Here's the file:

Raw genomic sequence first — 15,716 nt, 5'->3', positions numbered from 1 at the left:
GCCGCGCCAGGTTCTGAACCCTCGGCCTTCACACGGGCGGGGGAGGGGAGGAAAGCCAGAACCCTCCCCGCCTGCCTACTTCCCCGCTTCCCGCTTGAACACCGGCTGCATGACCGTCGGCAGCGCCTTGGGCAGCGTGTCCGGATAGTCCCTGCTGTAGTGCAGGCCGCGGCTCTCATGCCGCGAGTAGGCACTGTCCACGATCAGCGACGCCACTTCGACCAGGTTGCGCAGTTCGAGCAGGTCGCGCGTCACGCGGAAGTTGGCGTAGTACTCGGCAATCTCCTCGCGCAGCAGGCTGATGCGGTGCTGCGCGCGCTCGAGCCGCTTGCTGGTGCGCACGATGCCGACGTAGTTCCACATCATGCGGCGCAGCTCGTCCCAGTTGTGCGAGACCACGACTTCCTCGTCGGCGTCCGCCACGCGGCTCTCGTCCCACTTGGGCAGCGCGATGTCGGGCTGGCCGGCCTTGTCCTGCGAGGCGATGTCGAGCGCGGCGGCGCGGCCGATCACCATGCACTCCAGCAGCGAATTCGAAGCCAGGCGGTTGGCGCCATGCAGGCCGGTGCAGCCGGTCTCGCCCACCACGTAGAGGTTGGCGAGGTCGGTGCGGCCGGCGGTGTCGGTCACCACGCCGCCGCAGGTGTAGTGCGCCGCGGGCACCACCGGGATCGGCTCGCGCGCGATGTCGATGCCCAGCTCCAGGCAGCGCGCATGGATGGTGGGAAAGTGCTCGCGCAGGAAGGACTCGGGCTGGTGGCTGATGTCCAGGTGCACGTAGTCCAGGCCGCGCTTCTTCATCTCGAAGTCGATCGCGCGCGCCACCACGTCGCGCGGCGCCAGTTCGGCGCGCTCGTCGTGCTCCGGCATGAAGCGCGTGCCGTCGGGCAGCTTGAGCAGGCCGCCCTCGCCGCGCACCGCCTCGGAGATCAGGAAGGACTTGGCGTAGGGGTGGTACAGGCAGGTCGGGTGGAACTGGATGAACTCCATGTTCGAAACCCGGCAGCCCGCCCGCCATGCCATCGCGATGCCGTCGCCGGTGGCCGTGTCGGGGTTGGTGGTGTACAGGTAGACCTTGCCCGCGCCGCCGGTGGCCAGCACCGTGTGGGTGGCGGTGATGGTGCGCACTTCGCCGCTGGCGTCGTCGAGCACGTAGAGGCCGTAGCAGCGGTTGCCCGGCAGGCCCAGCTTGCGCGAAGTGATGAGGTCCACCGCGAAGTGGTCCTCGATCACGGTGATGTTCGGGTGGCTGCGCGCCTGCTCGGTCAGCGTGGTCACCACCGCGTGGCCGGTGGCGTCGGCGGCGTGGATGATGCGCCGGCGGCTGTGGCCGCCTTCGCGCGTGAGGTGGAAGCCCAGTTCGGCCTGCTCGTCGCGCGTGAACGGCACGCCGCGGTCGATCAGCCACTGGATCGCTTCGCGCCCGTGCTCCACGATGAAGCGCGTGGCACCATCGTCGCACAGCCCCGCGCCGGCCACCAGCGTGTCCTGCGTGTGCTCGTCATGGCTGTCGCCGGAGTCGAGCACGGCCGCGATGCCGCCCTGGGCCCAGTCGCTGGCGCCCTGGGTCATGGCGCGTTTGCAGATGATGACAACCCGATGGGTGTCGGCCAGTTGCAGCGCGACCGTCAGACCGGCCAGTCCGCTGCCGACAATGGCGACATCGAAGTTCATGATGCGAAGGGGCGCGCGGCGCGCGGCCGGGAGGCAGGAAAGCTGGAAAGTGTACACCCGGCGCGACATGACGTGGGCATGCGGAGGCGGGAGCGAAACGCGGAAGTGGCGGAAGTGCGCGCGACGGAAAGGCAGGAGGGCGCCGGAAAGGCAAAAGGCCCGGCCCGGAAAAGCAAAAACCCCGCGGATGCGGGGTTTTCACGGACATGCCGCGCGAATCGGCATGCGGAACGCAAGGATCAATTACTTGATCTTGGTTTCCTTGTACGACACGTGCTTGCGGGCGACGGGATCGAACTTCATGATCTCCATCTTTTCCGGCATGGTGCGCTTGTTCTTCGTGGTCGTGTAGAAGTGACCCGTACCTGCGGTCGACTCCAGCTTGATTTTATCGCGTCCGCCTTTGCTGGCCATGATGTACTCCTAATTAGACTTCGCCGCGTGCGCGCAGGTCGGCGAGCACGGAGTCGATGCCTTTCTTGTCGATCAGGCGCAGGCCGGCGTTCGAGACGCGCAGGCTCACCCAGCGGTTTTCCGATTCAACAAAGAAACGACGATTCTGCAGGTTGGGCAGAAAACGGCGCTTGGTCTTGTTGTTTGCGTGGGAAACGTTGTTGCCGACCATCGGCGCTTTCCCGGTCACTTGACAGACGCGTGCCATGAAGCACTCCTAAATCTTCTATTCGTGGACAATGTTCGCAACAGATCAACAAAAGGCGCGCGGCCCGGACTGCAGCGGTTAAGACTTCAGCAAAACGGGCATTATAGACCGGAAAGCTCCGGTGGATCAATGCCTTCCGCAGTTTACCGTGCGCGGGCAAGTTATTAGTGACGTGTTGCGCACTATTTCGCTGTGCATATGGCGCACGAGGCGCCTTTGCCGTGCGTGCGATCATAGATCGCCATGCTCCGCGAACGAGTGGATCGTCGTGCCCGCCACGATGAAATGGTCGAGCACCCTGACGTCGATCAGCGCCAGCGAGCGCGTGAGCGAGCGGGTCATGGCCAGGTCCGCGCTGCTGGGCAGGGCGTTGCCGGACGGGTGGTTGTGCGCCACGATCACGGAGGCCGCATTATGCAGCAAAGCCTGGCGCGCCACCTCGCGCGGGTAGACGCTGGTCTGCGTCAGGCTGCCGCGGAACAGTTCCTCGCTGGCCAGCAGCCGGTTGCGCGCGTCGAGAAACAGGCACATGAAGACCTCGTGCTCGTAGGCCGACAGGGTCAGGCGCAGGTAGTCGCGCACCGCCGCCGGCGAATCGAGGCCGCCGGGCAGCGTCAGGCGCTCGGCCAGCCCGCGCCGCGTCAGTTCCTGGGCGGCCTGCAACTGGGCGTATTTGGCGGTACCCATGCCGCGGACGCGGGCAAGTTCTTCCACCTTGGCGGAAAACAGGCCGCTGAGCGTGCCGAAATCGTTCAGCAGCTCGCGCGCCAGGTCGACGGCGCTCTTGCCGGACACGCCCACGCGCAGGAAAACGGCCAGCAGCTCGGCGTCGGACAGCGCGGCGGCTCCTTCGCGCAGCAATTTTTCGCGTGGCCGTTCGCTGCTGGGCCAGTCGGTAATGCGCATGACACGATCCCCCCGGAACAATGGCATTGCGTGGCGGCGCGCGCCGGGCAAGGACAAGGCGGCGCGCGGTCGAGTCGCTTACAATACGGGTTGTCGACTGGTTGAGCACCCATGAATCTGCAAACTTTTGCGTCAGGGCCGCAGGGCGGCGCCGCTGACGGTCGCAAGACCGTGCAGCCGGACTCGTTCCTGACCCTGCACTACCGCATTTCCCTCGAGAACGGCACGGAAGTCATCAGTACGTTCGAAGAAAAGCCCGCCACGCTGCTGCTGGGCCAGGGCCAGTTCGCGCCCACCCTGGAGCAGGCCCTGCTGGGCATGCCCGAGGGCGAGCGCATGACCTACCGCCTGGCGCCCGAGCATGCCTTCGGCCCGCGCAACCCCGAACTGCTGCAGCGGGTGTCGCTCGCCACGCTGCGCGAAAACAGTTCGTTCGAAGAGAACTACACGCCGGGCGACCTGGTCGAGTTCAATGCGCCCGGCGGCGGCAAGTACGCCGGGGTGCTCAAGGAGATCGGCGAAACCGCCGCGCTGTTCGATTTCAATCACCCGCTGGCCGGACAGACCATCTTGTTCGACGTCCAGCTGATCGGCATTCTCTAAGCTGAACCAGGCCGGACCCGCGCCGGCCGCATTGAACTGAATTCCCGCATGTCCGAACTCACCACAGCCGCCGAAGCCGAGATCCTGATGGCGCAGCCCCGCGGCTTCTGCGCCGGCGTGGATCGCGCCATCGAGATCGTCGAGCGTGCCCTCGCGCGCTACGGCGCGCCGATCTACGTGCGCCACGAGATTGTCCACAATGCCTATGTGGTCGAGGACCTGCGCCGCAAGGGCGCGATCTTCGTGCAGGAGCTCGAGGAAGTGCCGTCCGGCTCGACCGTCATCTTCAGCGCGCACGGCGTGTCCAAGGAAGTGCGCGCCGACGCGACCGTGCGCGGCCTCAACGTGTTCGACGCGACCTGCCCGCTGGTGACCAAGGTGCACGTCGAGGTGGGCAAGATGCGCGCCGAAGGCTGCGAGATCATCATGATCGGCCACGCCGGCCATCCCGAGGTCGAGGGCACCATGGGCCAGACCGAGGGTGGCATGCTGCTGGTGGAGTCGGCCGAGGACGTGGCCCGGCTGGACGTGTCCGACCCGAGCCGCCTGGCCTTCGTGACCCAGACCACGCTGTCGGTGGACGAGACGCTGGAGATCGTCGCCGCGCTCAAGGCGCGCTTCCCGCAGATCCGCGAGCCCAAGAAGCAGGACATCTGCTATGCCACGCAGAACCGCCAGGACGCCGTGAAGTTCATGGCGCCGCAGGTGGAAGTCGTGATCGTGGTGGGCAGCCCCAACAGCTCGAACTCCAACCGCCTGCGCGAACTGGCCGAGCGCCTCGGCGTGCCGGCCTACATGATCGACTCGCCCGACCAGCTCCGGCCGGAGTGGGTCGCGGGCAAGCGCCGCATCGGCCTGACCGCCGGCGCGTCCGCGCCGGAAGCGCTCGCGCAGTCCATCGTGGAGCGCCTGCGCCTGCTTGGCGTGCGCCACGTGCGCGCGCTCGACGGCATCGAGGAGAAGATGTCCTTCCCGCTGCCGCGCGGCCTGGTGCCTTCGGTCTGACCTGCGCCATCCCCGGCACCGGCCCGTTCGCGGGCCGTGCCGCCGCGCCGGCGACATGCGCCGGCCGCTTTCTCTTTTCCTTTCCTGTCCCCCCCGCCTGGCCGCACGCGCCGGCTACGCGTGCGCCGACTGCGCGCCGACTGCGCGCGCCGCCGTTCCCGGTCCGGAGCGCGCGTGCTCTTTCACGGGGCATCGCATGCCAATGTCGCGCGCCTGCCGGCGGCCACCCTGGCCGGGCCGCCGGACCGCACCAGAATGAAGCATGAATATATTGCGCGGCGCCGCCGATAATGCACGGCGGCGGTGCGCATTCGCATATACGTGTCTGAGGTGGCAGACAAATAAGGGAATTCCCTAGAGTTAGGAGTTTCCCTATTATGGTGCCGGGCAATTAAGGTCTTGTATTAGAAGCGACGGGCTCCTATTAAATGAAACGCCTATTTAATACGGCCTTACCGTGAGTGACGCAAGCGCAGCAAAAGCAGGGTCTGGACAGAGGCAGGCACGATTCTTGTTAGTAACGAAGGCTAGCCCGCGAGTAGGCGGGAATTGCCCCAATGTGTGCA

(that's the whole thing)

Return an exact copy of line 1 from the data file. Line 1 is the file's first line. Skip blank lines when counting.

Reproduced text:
Raw genomic sequence first — 15,716 nt, 5'->3', positions numbered from 1 at the left: